Given that it's free, I hope you'll check out my "video-book," just released from the MIT Press.
It's a great resource for teaching YouTube, given that it's written to an ADHD reader in the vernaculars of online: tweets and videos suggest that long-form learning may be what we're missing.
Also, if you've been avoiding doing the hard thinking about YouTube, I'll do the critical labor for you! (along with my students), as well as providing a sea of online background readings to give YouTube some theoretical and historical background.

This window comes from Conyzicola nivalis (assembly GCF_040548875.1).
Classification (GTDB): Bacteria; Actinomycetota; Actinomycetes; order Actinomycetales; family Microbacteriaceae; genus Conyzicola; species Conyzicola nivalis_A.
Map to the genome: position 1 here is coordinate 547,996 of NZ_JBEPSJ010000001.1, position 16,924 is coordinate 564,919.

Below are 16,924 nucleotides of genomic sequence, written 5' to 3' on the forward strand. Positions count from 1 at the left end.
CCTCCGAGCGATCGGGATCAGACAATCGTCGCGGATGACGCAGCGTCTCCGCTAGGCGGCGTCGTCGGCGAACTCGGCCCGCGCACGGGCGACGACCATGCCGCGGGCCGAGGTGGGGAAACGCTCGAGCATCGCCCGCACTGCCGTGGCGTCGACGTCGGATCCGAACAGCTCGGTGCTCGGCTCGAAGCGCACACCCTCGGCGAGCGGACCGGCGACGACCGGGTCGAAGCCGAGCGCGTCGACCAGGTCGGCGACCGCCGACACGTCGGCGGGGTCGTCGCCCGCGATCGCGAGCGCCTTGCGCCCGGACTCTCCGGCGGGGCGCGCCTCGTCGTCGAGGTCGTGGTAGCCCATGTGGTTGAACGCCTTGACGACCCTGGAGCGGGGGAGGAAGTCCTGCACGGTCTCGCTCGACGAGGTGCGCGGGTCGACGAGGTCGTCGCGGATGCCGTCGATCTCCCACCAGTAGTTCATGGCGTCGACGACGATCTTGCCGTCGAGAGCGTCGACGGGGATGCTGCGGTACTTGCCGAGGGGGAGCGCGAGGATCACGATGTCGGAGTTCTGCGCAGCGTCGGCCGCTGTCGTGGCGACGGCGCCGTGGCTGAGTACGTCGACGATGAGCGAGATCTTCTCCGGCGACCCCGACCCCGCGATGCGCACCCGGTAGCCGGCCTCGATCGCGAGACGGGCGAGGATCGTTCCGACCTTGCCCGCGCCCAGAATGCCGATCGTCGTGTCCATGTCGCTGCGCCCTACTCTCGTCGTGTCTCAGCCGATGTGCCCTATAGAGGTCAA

If you're curious about the future of the book, online academic publishing or digital humanities, it's also a first, and in the video-book I self-reflexively engage in discussions about working with MIT to make this possible (with their permission).
When you're through (and do give it the hour or so you'd devote to a movie, otherwise, you'll never get the depth of its book-like argument), make sure to author a "texteo" of your own, engaging in a more complex form of user interaction than defines most YouTube commentary.